Both the Platonic icosahedron and the golden icosahedron have twenty triangular faces. In the Platonic version, these faces are all equilateral triangles. The golden icosahedron has eight such triangles, but the other twelve are golden triangles, which have a leg-to-base ratio which is the golden ratio. These golden triangles appear in pairs, and the six pairs are arranged in such a way as to make this a solid with pyritohedral symmetry: the symmetry of a standard volleyball.
A net for the golden icosahedron appears below. Both images were made using a program called Stella 4d, which you can try for free right here.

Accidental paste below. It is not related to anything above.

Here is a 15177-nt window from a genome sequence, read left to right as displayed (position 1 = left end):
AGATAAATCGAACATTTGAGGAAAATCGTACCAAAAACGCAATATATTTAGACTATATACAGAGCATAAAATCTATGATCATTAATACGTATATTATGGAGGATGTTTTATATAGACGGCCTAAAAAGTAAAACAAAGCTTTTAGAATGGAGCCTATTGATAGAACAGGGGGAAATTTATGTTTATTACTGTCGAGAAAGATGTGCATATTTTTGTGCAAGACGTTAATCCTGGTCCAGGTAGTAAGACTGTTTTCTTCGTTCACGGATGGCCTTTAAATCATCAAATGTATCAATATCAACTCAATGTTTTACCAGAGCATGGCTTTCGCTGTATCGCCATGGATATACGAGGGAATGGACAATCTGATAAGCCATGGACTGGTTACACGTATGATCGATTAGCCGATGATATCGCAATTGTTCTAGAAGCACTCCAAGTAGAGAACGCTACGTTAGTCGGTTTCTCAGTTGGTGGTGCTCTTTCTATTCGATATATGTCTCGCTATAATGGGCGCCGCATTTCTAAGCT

maybe this is related—- https://www.google.com/search?q=pyrite+crystal+images&sxsrf=AOaemvJ0KIdM_QsGixez0uSSC2iiZJBXrQ:1641760883108&source=lnms&tbm=isch&sa=X&sqi=2&ved=2ahUKEwiFkvnxw6X1AhXG_WEKHTxPA38Q_AUoAXoECAEQAw&biw=1280&bih=576&dpr=1.5
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Yes, it is! Pyrite crystals often form pyritohedral dodecahedra, and the dodecahedron is the dual of the icosahedron.
I would however, like to note that the neusis is no artificial fabrication as the zeagots have pretended.